- Payback taxes and penalties for federal and state income taxes, Social Security, Medicare, and unemployment
- Pay any misclassified injured employees workers' compensation benefits
- Provide employee benefits, including health insurance, retirement, etc.
Visit the IRS Independent Contractor or Employee guide to learn about the tax implications of either scenario, download and fill out a form to have the IRS officially determine your workers’ status, and find other related resources.
There is no single test for determining if an individual is an independent contractor or an employee under the Fair Labor Standards Act. However, the following guidelines should be considered:
- The extent to which the services rendered are an integral part of the principal business
- The permanence of the relationship
- The amount of the alleged contractor's investment in facilities and equipment
- The nature and degree of control by the principal
- The alleged contractor's opportunities for profit and loss
- The amount of initiative, judgment, or foresight in open market competition with others that are required for the success of the claimed independent contractor
- The degree of independent business organization and operation
Whether a person is an independent contractor or an employee generally depends on the amount of control exercised by the employer over the work being done. Read Equal Employment Opportunity Laws - Who's Covered? for more information on how to determine whether a person is an independent contractor or an employee, and which are covered under federal laws.
When you're hiring employees, you might need more information on a candidate to make an informed decision. The following list includes the types of information that employers often consult as part of a pre-employment check, and the laws governing access and uses for making hiring decisions.
Under the Fair Credit Reporting Act (FCRA), businesses must obtain an employee's written consent before seeking an employee's credit report. If you decide not to hire or promote someone based on information in the credit report, you must provide a copy of the report and let the applicant know of his or her right to challenge the report under the FCRA. Visit the Federal Trade Commission Bureau of Consumer Protection’s website for more information.
To what extent a private employer may consider an applicant's criminal history in making hiring decisions varies from state to state. Because of this variation, you should consult with a lawyer or do further legal research on the laws of your state before exploring whether or not an applicant has a criminal past.
For Federal Bureau of Investigation (FBI) checks, consult these resources:
- FBI Services for Businesses
- FBI Criminal History Checks for Employment and Licensing
- FBI Checks on Employees of Banks and Related Entities
Lie Detector Tests
The Employee Polygraph Protection Act prohibits most private employers from using lie detector tests, either for pre-employment screening or during employment. The law includes a list of exceptions that apply to businesses that provide armored car services, alarm or guard services, or those that manufacture, distribute, or dispense pharmaceuticals.
Even though there is no federal law specifically prohibiting you from using a written honesty test on job applicants, these tests frequently violate federal and state laws that protect against discrimination and violations of privacy.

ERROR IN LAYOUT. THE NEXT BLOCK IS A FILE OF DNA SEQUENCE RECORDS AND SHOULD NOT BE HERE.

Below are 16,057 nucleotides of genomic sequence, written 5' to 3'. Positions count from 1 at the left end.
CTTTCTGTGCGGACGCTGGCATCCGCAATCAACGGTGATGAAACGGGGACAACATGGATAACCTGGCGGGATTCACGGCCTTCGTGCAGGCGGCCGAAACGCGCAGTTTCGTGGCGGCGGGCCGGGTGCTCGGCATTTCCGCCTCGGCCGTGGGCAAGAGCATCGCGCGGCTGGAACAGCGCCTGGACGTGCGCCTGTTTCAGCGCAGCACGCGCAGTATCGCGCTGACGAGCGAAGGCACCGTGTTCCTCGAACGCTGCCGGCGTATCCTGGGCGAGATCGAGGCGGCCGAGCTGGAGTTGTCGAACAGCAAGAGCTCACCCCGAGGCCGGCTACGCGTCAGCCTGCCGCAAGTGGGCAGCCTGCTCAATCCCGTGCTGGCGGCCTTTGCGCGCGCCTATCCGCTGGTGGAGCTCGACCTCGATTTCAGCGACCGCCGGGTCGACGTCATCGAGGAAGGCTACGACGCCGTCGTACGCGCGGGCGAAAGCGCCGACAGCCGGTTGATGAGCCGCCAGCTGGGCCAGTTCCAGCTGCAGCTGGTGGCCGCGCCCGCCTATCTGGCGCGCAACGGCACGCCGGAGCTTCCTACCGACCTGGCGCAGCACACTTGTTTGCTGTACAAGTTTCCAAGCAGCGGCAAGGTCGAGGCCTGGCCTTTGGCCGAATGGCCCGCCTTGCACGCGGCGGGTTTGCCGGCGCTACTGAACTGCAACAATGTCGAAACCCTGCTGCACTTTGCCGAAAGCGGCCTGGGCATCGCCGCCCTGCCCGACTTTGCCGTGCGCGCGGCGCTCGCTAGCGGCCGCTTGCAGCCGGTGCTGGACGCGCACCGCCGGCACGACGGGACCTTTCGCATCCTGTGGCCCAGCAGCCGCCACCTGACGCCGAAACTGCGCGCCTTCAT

Under the Americans with Disabilities Act, employers cannot discriminate based on a physical or mental impairment or request an employee's medical records. Businesses can, however, inquire about an applicant's ability to perform specific job duties. Some states also have stronger laws protecting the confidentiality of medical records.
Bankruptcies are a matter of public record and may appear on an individual's credit report. The Federal Bankruptcy Act prohibits employers from discriminating against applicants because they have filed for bankruptcy.
Military service records may be released only under limited circumstances, and consent is generally required. The military may, however, disclose name, rank, salary, duty assignments, awards, and duty status without the service member's consent.
Under the Family Educational Rights and Privacy Act and similar state laws, educational records such as transcripts, recommendations, and financial information are confidential and will not be released by the school without a student's consent.
Workers' Compensation Records
Workers' compensation appeals are a matter of public record. Information from a workers' compensation appeal may be used in a hiring decision if the employer can show the applicant's injury might interfere with his ability to perform required duties.
An employee handbook is an important communication tool between you and your employees. A well-written handbook sets forth your expectations for your employees and describes what they can expect from your company. It also should describe your legal obligations as an employer and your employees' rights. This guide will help you write an employee handbook, which typically includes the following topics:
- Non-disclosure agreements (NDAs) and conflict of interest statements
- Anti-discrimination policies
- Workers' compensation
- Work schedules
- Standards of conduct
- General employment information
Visit the following pages for more information:
- Employment and labor laws
- Foreign workers, immigration and employee eligibility
- Performing pre-employment background checks
- Terminating employees
- Safety and security
- The workplace safety and health guide provide information on your legal requirements as an employer.
- Computers and technology
- Media relations
- Employee benefits
- Leave policies